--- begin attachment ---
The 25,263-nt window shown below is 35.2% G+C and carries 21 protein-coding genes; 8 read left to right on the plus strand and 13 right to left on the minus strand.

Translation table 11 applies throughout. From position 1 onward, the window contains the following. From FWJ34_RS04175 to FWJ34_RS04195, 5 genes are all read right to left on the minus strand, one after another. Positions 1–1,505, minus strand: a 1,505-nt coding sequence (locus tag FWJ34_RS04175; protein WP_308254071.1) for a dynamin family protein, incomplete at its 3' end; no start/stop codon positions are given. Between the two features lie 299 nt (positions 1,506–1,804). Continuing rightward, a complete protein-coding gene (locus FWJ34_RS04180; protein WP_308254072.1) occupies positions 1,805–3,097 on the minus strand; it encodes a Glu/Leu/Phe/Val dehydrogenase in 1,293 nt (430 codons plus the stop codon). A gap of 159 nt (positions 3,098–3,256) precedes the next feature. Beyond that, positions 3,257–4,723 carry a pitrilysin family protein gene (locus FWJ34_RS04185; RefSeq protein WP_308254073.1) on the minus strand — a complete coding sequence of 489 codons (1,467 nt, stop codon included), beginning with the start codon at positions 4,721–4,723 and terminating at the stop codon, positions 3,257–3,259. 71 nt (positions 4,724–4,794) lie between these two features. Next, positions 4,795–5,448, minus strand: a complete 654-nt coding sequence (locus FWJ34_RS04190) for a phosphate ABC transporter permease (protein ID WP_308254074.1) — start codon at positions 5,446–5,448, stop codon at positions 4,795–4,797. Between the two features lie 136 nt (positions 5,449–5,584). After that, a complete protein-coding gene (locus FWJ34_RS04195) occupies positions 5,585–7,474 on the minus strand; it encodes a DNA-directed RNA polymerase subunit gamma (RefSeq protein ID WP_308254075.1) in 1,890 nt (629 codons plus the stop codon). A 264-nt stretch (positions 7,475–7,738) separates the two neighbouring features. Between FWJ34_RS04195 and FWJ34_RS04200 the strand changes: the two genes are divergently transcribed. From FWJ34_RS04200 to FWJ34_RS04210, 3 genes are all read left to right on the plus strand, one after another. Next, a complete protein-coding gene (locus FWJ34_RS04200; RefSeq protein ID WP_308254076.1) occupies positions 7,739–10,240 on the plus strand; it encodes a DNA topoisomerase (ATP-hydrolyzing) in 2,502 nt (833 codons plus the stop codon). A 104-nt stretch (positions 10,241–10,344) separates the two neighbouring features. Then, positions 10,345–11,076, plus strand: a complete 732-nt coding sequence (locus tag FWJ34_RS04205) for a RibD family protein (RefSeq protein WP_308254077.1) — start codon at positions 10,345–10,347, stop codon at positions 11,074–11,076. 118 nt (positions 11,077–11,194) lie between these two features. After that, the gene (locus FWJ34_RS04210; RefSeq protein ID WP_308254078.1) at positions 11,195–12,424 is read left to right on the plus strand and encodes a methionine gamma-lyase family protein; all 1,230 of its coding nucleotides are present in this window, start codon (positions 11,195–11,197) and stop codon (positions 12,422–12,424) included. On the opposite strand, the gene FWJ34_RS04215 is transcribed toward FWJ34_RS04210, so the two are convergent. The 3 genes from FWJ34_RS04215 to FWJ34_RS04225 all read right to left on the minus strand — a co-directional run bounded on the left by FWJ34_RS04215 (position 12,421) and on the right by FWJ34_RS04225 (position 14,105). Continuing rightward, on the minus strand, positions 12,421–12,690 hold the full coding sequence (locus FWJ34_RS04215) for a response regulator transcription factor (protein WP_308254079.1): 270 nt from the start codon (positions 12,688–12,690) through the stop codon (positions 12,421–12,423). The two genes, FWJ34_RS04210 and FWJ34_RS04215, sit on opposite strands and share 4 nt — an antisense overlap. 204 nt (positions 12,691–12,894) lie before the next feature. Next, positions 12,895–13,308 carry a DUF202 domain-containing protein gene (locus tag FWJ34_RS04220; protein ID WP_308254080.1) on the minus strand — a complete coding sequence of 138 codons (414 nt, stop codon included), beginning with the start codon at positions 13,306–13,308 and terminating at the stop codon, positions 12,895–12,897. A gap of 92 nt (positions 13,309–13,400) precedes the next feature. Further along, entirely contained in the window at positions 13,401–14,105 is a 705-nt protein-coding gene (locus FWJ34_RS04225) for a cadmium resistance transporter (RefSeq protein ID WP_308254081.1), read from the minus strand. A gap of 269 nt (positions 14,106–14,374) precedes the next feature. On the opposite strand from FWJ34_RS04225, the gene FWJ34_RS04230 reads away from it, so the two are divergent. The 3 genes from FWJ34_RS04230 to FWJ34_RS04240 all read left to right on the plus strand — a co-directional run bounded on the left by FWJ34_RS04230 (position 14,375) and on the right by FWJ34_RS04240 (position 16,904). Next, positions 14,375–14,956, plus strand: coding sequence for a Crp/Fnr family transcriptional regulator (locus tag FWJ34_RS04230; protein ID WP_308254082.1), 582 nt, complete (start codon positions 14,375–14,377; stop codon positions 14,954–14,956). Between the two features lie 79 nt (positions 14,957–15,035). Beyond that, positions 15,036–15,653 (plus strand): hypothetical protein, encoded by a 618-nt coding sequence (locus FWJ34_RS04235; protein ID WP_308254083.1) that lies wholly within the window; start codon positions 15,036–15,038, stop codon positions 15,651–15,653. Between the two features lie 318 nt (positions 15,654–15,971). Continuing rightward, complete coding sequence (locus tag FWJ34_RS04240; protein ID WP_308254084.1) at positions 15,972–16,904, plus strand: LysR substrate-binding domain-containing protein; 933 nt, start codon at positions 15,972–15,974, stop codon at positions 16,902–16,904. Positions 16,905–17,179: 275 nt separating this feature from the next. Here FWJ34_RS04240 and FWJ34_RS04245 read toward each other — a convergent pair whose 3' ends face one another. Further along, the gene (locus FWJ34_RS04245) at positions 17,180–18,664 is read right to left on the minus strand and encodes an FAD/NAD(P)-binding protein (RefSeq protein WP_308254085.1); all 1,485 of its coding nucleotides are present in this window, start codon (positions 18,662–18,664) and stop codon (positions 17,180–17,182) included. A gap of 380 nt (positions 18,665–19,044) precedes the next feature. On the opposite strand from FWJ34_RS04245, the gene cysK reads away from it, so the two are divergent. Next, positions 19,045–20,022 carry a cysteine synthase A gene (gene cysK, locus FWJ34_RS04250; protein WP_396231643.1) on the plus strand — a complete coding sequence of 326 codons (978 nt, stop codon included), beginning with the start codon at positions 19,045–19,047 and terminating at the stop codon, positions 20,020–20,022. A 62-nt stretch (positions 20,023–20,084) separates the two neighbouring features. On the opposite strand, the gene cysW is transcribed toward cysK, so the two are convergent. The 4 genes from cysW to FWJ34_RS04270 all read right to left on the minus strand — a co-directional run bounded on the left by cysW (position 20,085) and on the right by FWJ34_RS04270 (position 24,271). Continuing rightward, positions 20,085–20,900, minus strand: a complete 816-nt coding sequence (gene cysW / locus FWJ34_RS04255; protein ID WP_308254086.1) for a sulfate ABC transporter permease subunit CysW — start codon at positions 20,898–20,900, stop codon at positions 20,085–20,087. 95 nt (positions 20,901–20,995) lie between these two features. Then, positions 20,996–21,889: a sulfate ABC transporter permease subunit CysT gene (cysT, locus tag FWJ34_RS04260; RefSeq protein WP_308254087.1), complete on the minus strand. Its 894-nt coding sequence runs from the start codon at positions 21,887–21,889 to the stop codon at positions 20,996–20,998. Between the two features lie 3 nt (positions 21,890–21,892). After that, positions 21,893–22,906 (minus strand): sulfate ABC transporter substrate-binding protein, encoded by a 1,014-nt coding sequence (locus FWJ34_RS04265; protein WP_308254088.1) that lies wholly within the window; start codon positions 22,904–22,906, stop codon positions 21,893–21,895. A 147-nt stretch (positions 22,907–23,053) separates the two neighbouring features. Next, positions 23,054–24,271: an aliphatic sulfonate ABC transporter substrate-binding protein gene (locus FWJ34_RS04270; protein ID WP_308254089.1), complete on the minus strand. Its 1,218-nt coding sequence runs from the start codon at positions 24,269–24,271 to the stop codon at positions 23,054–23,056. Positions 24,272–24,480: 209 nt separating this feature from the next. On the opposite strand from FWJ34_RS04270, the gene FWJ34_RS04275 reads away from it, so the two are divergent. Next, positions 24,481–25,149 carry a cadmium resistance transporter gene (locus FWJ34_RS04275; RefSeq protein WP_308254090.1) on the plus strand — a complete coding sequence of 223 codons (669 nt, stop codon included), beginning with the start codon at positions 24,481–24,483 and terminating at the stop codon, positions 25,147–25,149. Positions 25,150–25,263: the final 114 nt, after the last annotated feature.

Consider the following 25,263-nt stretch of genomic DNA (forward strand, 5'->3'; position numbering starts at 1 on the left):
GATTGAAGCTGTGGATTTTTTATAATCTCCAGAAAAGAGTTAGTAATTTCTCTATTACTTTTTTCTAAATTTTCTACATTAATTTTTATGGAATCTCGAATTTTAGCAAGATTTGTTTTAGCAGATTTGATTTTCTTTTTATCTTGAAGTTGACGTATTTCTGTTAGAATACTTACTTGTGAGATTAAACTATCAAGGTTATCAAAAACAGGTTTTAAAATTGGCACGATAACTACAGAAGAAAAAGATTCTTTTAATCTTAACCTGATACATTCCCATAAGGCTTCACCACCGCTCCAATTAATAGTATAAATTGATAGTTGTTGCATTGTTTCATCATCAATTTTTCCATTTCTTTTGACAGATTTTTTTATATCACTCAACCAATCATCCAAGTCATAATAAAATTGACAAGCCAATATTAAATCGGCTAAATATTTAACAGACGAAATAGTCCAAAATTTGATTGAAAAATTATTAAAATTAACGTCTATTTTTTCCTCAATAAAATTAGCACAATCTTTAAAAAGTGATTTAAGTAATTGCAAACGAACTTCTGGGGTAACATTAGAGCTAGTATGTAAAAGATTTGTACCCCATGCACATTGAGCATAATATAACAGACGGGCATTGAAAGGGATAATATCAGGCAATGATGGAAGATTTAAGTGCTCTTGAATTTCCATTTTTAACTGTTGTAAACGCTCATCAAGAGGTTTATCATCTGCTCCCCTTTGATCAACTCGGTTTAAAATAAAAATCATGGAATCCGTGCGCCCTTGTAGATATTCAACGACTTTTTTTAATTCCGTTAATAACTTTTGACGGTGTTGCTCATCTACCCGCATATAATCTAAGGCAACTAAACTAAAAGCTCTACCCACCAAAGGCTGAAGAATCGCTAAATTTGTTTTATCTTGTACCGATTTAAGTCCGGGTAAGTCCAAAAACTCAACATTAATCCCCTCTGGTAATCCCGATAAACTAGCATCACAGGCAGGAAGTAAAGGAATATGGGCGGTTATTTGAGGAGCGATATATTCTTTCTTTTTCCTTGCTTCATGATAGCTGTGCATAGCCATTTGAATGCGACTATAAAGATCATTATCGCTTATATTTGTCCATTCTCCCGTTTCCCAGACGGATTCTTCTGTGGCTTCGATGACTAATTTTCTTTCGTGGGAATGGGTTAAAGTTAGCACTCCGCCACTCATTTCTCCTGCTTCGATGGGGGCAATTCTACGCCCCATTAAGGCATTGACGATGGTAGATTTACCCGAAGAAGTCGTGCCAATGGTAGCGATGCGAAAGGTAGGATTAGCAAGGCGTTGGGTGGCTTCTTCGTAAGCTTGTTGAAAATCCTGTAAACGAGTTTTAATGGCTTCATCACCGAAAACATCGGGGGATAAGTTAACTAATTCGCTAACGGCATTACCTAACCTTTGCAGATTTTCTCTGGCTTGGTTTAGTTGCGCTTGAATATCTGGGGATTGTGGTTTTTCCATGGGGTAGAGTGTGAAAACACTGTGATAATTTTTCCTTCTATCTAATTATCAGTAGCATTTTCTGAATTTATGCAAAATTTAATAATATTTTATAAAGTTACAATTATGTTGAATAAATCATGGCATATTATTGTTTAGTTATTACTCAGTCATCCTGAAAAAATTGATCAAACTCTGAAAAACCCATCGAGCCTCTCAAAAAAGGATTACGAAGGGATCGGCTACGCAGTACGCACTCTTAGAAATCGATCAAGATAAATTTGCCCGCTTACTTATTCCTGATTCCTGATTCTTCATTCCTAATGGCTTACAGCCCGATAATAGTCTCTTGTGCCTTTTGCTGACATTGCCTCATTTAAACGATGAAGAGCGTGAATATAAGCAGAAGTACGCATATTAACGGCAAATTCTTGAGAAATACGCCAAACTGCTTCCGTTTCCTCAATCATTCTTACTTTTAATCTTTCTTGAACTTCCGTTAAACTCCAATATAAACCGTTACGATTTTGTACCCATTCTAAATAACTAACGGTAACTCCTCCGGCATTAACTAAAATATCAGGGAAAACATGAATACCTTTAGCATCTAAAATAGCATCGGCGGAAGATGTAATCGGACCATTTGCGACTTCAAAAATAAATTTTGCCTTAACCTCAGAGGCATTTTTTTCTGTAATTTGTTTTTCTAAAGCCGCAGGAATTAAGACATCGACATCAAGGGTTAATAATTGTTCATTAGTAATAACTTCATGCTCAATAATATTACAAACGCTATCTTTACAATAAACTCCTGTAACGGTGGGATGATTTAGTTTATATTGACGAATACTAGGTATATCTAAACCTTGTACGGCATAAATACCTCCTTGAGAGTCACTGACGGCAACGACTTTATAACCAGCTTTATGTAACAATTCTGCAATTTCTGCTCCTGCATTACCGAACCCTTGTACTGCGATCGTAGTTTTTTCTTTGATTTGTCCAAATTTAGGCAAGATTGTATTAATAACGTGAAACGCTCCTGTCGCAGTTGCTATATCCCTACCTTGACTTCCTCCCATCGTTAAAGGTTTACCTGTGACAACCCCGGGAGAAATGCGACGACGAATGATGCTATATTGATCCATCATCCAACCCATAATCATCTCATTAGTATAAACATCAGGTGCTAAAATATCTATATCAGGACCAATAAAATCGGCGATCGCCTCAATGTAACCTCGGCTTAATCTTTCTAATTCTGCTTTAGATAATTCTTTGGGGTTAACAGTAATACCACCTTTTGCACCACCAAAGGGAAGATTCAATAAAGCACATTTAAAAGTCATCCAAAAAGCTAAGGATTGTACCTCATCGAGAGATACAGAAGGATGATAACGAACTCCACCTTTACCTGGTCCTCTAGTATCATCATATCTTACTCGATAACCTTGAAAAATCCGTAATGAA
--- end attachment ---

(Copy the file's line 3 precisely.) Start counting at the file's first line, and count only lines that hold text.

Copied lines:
Consider the following 25,263-nt stretch of genomic DNA (forward strand, 5'->3'; position numbering starts at 1 on the left):